Corcoran merger under spotlight
Group files complaint against plan to combine three institutions in Washington, DC, to be scrutinised
By Julia Halperin. Web only
Published online: 02 July 2014
A group of students, faculty, donors and alumni of the Corcoran Gallery of Art and College of Art and Design has filed a complaint to block the institution’s planned merger with the National Gallery of Art and George Washington University. The collective, called Save the Corcoran, says that the deal would “destroy the Corcoran forever”.
The complaint comes as the Corcoran is preparing to present its case for the merger to a superior court in Washington, DC, on 18 July. The trustees must prove that the proposed three-way marriage is the best way to solve the institution’s financial problems, despite the fact that it technically violates the organisation’s federal charter. The Attorney General of Washington, DC, is to represent the public at the hearing and is soliciting comments on the plan until 15 July. Without the judge’s approval, the merger cannot proceed.
The trustees will lay out the Corcoran’s dire financial position in a petition to the court. In recent decades, the museum has dipped into its endowment in order to remain operational, but “deferred some major expenses”, including much-needed repairs on its Beaux Arts building. Under the proposed agreement, the Corcoran will transfer a substantial portion of its collection to the National Gallery (the rest will be distributed to other museums). George Washington University will take over management of the fine arts college and its two buildings.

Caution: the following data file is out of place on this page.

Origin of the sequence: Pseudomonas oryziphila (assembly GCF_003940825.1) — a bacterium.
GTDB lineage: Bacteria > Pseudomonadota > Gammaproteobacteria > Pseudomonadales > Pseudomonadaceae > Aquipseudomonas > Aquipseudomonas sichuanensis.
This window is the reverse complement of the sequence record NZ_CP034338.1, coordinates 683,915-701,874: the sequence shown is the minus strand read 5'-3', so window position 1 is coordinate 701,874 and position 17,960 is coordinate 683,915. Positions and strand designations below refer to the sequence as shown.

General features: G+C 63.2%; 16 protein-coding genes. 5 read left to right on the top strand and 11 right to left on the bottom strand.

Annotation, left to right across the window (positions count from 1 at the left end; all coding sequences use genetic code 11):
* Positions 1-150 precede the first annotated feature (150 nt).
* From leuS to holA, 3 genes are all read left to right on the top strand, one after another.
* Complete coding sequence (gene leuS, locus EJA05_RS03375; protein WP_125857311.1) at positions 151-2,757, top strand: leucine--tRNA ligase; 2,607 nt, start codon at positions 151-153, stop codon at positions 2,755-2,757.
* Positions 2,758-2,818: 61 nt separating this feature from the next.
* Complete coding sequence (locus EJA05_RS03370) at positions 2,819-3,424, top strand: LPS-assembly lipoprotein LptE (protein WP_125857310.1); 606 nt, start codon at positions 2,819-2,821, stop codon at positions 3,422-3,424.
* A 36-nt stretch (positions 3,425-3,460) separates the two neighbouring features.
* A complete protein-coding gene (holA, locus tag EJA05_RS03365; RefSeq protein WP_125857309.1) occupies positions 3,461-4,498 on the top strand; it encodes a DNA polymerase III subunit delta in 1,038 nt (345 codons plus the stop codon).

The Friends of the Corcoran, however, attribute the institution’s downward spiral to trustee mismanagement. They request a third party review of the Corcoran’s finances and argue that the entire board should be replaced. “The complaint requests that the court not reward the trustees with… relief if their own unlawful actions have precipitated the Corcoran’s demise,” says Jayme McClellan, a member of Save the Corcoran, in a statement. A spokeswoman for the Corcoran declined to comment.
While the Corcoran fights to dissolve itself, another area institution is growing. The American University Museum received a $1.5m gift from the philanthropist Carolyn Alper to expand its focus on Washington artists, reports the Washington City Paper. The funds will help the institution digitise its DC-related holdings and acquire historic works by artists from the nation’s capital. As the Washington City Paper notes, the development also makes the museum an appealing home for works by local artists from the Corcoran’s collection that are not absorbed by the National Gallery—assuming the deal goes through.
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